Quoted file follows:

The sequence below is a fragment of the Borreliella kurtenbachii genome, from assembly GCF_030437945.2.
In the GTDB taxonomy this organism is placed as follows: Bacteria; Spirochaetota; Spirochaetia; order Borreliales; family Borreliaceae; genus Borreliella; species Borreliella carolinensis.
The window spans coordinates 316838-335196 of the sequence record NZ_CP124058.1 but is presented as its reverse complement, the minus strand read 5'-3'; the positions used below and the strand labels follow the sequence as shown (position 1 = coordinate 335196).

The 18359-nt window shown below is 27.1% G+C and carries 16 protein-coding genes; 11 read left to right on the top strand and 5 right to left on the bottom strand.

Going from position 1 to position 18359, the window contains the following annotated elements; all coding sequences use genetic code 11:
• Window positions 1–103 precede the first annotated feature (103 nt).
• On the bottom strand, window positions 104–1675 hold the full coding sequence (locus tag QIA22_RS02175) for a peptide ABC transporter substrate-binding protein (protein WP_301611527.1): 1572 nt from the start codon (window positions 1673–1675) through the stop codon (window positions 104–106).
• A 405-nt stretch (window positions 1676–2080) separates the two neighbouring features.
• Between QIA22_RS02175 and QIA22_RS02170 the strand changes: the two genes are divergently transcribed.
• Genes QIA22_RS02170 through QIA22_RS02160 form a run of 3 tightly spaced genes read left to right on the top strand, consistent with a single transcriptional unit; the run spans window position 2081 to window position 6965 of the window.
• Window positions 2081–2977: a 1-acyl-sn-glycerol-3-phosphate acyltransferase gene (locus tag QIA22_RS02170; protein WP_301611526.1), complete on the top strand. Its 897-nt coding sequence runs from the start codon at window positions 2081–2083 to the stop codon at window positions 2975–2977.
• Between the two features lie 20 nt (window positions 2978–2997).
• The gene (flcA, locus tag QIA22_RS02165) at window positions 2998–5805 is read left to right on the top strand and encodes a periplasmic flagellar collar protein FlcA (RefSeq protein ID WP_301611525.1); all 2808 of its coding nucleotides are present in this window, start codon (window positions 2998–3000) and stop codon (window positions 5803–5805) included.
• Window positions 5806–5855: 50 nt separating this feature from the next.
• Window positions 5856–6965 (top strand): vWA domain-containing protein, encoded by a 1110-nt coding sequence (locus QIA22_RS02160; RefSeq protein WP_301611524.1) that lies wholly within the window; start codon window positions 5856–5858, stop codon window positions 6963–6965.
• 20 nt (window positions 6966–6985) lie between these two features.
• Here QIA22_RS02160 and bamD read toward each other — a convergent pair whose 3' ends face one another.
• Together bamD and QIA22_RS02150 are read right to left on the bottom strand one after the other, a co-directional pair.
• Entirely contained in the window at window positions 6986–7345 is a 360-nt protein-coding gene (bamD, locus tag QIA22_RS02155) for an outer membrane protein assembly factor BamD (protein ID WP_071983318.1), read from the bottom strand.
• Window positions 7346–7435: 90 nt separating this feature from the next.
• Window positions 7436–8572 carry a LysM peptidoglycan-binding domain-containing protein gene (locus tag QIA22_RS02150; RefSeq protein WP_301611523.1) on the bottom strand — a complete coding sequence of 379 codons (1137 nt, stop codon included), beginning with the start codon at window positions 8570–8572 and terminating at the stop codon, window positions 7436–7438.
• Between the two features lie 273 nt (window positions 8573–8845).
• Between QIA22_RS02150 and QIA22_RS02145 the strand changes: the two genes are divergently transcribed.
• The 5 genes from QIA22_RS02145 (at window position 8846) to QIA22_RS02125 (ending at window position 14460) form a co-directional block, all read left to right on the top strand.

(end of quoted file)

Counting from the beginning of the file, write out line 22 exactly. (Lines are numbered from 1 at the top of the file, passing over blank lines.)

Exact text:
• Between the two features lie 273 nt (window positions 8573–8845).